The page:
Nischal Shetty <br>doesn’t get as much opportunity to code or program now as he did a decade back. As <br>Co-founder and CEO of bitcoin exchange WazirX<br>, he focuses on growth and product development. <br><br>However, his coding and programming journey began over two decades back when he first developed a game. <br><br><br><br><br>Born and raised in Mumbai, Nischal’s father ran a restaurant business in the city, and his mother was a homemaker. “I grew up seeing my father run the business, but never wanted to join him as I was already was hooked to computers,” he recollects. <br><br><br>In the late 90s, computer classes were becoming the rage<br>. Nischal was in Class 5 when <br>he was introduced to computers in school, and was fascinated<br>. One of his cousins became a computer engineer, which also influenced the young lad. <br><br><br>“Conversations with him were around how being a computer engineer was the best thing. How one code could change the physical world, the beauty of it…it was fascinating and interesting. I took up science as a natural progression,” he says.<br><br>When Nischal was in Class 12, a close family member fell seriously ill. <br>This led him to consider medicine as a career<br>. But he ultimately chose computer science as he didn’t get through a good medical school.  “In hindsight, that was a good call because today I realise that <br>I am a much better techie than I would have been a doctor<br>.” <br><br>Nischal went on to join <br>MMAMIT engineering college in Mangalore, Karnataka<br>. The first year was all about friends and fun, but things changed in the second year (2004) during a coding project. <br><br><br>Coding felt like coming home. <br><br><br>The ‘Bug’ game <br><br>Nischal had built <br>Bug Attack, a game in C++ graphics where a virtual farm was attacked by bugs that had to be stopped by shooting at them<br>. “I realised that a software engineer just needed skills to change the world around them. <br>I saw it as art, where a painter could paint a landscape with just their talent and skill <br>,” Nischal explains. <br><br><br>Soon, engineering wasn’t just a professional degree he was working towards; it became a passion. “The ability to build something and use it, ensuring that people around you can also use it, is powerful,” he Nischal. <br><br>Nischal, who had been using programs that someone else had built, became a creator with Bug Attack. <br><br>He soon realised that engineering would have “to be self-taught” and started learning online, reading books, and coding. “<br>It was the first year that we had internet in the college<br>. We would get access for an hour and I would try and learn everything that was there on the internet,” Nischal says. Slowly, <br>he learnt how to code<br>. <br><br>In his fourth year, <br>Nischal decided to build something from scratch for his project<br>. It was 2006, a time when the internet wasn’t limited but was expensive. But the final year student had the option of downloading as much as he could after 9 pm for free. <br><br><br>“I had to read up a lot and needed access to the internet. I would have to wait until late night to work on my project. So, I decided that my final year project would be a desktop app that would download reading material from the internet from 9 pm to 6 am, when it was free,” he says. <br><br><br>The Knightloader app was built in dotnet and gave Nischal a strong understanding of desktop apps, which were the rage in 2006-07. <br><br><br>After his fourth year, in 2008, Nischal was <br>placed at 3I infotech, a software company in Bengaluru<br>. <br><br><br>Building in the B2B space<br><br>At 3I, Nischal found that he was better than most of his peers at coding as <br>he had already built and written several codes before starting a full-time job<br>. <br><br><br>“Practising real coding in engineering rather than studying theory enhanced my skills. Most people take a few years to get the hang of real coding when they are at their jobs. It takes time to skill yourself. So, it is best to upskill yourself in college itself, especially if you want to be coder or developer,” he says. <br><br>The company built an application used by various recruitment agencies to sort resumes and understand the recruitment process better. Since this was in the pre-SaaS days, the team would have to go and install the app in every single recruitment agency. <br><br>“SaaS has changed all that now. In those days, if you even built a new feature, it would take a while before each client got access to that,” Nischal says. <br><br>Window into global products<br><br>While working at 3I infotech, Nischal signed up to join Twitter. Those were <br>the early days of Twitter in India<br>, and the microblogging platform offered <br>insight into what applications and technologies were being used globally<br>. <br><br><br>As a side project, he decided to start a blog about all the available products and tech. “I was exposed to different technology and products, but started feeling that while what I was building at 3I was great, the problem was that I couldn’t see who the end user was, I couldn’t get feedback, or see them using the product,” Nischal explains. <br><br>He contemplated building a user-facing product, and connected with <br>Burrp Co-founder Anand Jain<br>. Burrp was then a small team building a foodtech-focused, consumer-facing product. Nischal applied for a job at the startup in Mumbai in 2009-2010. <br><br><br>Working on foodtech <br><br>One of the features that Nischal initially built at Burrp was <br>connecting people’s Twitter and Gmail accounts to Burrp<br>. He felt it was important to let users easily share the names of restaurants they liked with their friends. The easiest way to do this was to <br>allow people to import their address book from email<br>. <br><br><br>“It was my first foray into the startup world. Until then, I had just read about startups. Working at a startup is different. I understood how in terms of speed of execution, ideation, and the way things happen. Also, you have the power of complete ownership,” Nischal says. <br><br><br>Starting on the side <br><br>The experience led to a new thought: why not build something of his own? Since he had no entrepreneurial aspirations, <br>Nischal thought of building an app that gave a way to “unfollow people” on Twitter<br>. <br><br><br>“In the early days, Twitter didn’t have a smart chronological thread that a person could see. So if you followed several people, your feed would be bombarded with too many tweets. I had to unfollow many people, but there weren’t many apps that helped me do that. Doing it manually for multiple people was difficult.”  <br><br>Nischal built <br>Just Unfollow<br>, a simple prototype for his personal use. He built on top of the critical API and used Google App Engine. <br>“Today it is commonplace, but in 2009, App Engine was an innovation that said you could take your app from zero to live in no time. That too, without deep infrastructure knowledge,” he says. <br><br><br>The App Engine made it easy for Nischal, who was still at Burrp, to take his code live without much effort. In 2010, he sent the prototype to <br>TechCrunch<br>, and <br>J Michael Arrington<br>, the Founder of the publication, used it. The app was written about in the publication. <br><br><br><br>From Unfollow to Crowdfire <br><br>“On the first day, I had 5,000 people signing up. We <br>eventually renamed Just Unfollow to Crowdfire <br>in 2010,” Nischal says. <br><br><br>Nischal thought that people would stop using Just Unfollow within a few months<br>, but he was proved wrong. <br>The app continued to grow<br>, and in six months of launch, he realised he had to pay a lot from his own pocket to manage the servers. <br><br><br>“I decided to monetise it just to pay the bills. I put a paywall, where if you wanted to unfollow more than ‘x’ number of people, you had to make a payment. Within a month I made more money than I paid for my server,” he says. <br><br>Soon, Nishal realised that this could be his startup. <br>He quit Burrp in February 2010 to focus on Just Unfollow<br>. It was also the time that <br>Startup Chile <br>was launching its first batch, and offered grants to people building their startup out of Chile. <br><br>“I had no location dependency, and Just Unfollow was a global problem. So along with Sameer (Mhatre), who was with me at Burrp, I went to Chile,” Nischal says. Sameer is also the Co-founder at WazirX. <br><br><br>After six months, they came back to Mumbai and started scaling the product. In 2015, the team was still bootstrapped, had seven million users, and over a $1 million in revenue. They soon raised $2.5 million from Kalaari Capital and scaled the startup to 15 million users. <br><br><br>By 2017, Nischal says Crowdfire was hyperscaling and had expanded to add other social platforms like Instagram and started building marketing tools for Twitter and Instagram.<br><br><br>The power of blockchain<br><br>“While we were scaling, we realised that all the founders were engineers, and I started taking interest in growth. I think that helped the company grow further, without venture capital for a long time,” Nischal says. <br><br>By 2017, <br>social media platforms started changing the APIs and Crowdfire had to pivot into a social media management platform<br>. Until then, the company had focused on user acquisition and organic growth. But with monetisation, the organic growth apps were the first to be hit. <br><br><br>“It made me realise that social media would change the rules of the game whenever the companies wanted. This was something that bothered me. The day they realise that this dev.......<br><br><b>Author:Sindhu Kashyaap</b><br><b>Source:https://www.yourstory.com/2020/07/techie-tuesday-wazirx-crypto-startup-nischal-shetty</b>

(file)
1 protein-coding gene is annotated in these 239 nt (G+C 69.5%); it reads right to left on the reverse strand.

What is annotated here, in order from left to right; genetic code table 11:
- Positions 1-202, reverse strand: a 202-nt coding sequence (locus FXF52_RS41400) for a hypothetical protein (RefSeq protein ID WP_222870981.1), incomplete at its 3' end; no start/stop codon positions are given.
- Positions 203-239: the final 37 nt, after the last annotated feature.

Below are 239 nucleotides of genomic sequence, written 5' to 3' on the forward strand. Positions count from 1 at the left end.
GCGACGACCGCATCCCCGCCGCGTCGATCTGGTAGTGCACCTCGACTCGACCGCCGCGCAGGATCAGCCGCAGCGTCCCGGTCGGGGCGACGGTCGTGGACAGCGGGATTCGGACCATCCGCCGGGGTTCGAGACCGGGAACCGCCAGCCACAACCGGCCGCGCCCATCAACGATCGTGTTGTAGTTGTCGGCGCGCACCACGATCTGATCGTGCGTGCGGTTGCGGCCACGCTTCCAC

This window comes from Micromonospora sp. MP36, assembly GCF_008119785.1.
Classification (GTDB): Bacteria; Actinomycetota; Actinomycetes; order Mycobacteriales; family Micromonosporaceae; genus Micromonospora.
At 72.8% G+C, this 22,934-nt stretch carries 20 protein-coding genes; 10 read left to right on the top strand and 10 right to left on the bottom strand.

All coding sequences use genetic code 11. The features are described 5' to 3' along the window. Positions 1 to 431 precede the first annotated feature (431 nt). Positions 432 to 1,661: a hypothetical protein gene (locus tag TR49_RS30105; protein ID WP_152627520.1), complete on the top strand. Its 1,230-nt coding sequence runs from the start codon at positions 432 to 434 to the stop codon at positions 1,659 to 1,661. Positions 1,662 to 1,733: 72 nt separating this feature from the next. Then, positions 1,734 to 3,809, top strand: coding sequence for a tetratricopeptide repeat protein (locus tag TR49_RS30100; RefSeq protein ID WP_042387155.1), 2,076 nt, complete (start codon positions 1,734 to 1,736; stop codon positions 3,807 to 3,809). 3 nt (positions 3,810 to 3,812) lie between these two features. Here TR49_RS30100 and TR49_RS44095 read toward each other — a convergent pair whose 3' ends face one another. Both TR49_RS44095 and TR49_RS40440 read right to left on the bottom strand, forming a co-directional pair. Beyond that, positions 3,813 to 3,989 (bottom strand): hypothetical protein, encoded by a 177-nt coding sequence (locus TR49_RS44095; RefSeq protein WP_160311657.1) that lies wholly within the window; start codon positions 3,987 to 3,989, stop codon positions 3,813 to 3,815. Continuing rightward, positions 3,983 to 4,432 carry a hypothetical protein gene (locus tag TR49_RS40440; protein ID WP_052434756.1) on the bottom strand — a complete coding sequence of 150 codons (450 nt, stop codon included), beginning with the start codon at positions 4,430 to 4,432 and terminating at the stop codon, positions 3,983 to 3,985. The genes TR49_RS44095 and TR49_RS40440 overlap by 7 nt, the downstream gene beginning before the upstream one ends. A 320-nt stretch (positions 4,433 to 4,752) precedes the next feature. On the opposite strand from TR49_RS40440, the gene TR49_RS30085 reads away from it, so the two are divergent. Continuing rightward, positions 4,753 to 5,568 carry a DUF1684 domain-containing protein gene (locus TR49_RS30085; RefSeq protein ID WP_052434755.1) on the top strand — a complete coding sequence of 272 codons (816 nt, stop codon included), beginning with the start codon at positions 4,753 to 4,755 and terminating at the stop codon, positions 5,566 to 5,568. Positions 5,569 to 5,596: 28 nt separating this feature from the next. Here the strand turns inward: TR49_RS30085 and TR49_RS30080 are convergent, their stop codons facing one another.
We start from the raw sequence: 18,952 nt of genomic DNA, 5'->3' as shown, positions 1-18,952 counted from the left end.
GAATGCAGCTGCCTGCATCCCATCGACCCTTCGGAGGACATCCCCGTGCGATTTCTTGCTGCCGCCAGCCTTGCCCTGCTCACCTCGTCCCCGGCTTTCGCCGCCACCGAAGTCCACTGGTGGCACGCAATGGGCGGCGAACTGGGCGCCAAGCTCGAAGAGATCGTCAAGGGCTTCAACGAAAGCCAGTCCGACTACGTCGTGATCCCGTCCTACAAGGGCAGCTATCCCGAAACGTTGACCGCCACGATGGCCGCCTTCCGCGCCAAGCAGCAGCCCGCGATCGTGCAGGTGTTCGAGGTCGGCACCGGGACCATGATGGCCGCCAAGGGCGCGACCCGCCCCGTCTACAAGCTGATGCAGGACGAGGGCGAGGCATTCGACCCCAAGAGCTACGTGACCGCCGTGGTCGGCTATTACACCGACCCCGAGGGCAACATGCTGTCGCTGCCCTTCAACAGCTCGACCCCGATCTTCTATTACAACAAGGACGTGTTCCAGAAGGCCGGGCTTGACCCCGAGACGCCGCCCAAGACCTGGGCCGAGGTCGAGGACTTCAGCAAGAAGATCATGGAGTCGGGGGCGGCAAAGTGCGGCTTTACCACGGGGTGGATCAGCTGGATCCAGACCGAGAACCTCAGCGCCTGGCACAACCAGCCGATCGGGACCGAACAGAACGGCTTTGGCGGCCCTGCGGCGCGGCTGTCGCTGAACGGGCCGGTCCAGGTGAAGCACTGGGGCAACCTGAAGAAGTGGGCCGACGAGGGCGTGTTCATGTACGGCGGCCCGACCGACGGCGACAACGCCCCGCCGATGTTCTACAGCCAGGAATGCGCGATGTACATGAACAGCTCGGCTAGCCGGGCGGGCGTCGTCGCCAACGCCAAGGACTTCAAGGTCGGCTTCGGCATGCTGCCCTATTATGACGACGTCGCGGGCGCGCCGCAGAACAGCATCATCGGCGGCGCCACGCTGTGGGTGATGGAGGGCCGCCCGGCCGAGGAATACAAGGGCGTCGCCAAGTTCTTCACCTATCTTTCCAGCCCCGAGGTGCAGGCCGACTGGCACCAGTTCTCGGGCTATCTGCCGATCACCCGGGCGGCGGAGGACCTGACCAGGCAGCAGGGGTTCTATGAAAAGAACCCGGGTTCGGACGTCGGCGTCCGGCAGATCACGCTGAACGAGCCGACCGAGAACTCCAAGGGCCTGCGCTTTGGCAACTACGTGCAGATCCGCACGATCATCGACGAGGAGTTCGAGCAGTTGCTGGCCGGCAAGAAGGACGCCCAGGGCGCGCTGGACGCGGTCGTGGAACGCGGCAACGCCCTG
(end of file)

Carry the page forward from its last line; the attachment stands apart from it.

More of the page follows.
Mahesh Jayaraman